After three years with a route starting and ending in Buenos Aires, the organizers break the mold with a finish on the Pacific coast of Lima, Peru.

2014: Dizzying heights
Bolivia becomes the 28th country to host the Dakar. The Altiplano and Salar de Uyuni introduce a new test for the competitors: extreme altitude, which takes a toll on both their bodies and their machines.

2020: Chapter 3
In the wake of its first foray into Paraguay in 2017, the Dakar adds the 30th country to its list. In Saudi Arabia, the largest country on the Arabian Peninsula, the competitors will face challenges such as the “Empty Quarter,” a pristine expanse that has never been explored fully before.


Mohamed Salah scores two as Liverpool outclass Arsenal in 3-1 win

Updated 16 min 50 sec ago

Mohamed Salah scores two as Liverpool outclass Arsenal in 3-1 win

  • Salah converted a penalty after being fouled by David Luiz
  • Liverpool will end the third round of games as the only team with nine points from a possible nine

LIVERPOOL, England: Mohamed Salah converted a penalty before scoring a sublime solo goal as Liverpool beat Arsenal 3-1 to open up a three-point gap at the top of the Premier League on Saturday.
Liverpool hadn’t found its best form in opening wins over Norwich and Southampton, and faced the only other top-flight team with a 100 percent record.
It proved to be a mismatch.
After Joel Matip’s first league goal in 11 months broke the deadlock just before halftime, Salah converted a penalty after being fouled by David Luiz and then made it 3-0 by turning Luiz near halfway, sprinting down the right wing and cutting in to deliver a finish into the bottom corner.
Substitute Lucas Torreira scored a consolation for Arsenal five minutes from the end.
Liverpool will end the third round of games as the only team with nine points from a possible nine.
The game started at a frenetic pace, with the hosts setting a high tempo that penned Arsenal back in the final third. Within 80 seconds, Andy Robertson whipped a ball across the six-yard area which Roberto Firmino narrowly missed.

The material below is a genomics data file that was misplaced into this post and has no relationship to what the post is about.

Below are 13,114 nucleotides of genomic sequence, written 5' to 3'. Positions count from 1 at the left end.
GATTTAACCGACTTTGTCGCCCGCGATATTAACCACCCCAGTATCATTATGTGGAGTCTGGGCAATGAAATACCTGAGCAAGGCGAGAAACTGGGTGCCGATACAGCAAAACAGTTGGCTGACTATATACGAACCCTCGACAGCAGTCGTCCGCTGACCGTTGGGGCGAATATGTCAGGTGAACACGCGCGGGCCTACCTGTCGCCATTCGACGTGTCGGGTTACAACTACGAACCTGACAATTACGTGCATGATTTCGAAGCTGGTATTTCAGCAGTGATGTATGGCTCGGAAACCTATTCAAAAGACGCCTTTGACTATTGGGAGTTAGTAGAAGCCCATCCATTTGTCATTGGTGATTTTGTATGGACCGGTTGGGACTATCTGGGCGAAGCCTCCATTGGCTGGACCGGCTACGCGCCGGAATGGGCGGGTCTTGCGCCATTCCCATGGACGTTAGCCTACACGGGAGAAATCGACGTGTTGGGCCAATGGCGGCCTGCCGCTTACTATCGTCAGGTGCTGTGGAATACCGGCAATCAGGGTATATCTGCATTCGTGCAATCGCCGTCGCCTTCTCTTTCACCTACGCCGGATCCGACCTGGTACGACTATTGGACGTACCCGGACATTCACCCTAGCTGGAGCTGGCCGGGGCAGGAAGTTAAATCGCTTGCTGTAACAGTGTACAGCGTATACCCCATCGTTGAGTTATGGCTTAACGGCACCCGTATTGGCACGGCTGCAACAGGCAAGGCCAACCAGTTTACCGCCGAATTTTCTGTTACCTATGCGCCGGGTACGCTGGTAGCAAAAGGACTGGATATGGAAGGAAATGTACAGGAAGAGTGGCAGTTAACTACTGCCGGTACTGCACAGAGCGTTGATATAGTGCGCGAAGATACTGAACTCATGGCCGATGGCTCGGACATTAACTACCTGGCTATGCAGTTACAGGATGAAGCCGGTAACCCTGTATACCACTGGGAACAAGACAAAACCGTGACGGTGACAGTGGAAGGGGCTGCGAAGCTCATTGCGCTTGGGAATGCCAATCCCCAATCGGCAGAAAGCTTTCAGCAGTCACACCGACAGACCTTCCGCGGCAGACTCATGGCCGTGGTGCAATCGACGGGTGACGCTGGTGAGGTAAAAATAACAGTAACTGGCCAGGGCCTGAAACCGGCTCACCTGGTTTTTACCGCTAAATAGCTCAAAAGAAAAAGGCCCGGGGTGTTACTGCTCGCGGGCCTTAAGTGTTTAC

Arsenal manager Unai Emery’s tactics were to defend deep with eight men behind the ball in an attempt to draw the opponent in before trying to release the explosive pace of offseason signing Nicolas Pepe, given a full debut at the expense of Alexandre Lacazette.
Pepe had three chances in the first half, while Liverpool goalkeeper Adrian — fresh from the error that cost his team a goal at Southampton last week — came out of his area to clear the ball only to find Pierre-Emerick Aubameyang, who lobbed the ball back just past the far post.
Pepe’s best chance came when Jordan Henderson’s mistake on the halfway line allowed the Ivory Coast international to run past Robertson but, in a one-on-one situation with Adrian, he shot straight at the goalkeeper.
Soon, incessant pressure on Arsenal’s defense began to tell and after Salah held off Granit Xhaka to cleverly turn and fire wide, the breakthrough came.
From a corner, Trent Alexander-Arnold finally found his range and Matip benefited from the space created by Virgil van Dijk’s tangle with Matteo Guendouzi to power home a 41st-minute header.
Sadio Mane should have done better with his header in injury time but if the interval was a period for Arsenal’s players to clear their heads, no one told Luiz who, in a moment of madness four minutes after the break, tugged on Salah’s shirt.
The Egypt international confidently dispatched the penalty and added a second by brilliantly putting the seal on a three-pass move which eliminated most of the opposition.
Started by Adrian and including Alexander-Arnold, the ball came to Fabinho who flicked forward an inviting ball allowing Salah to skip past Luiz with embarrassing ease 40 yards out. He ran into the penalty area before placing a shot inside the far post with his left foot.
It was then an exercise in damage limitation for the visitors, with Emery’s first change being to send on combative midfielder Torreira for playmaker Ivan Ceballos.
Lacazette, scorer of 19 goals last season and one in one match this season, was not introduced until the 81st minute — and even then it was Torreira who eventually found the net, drilling home a loose ball 15 yards out.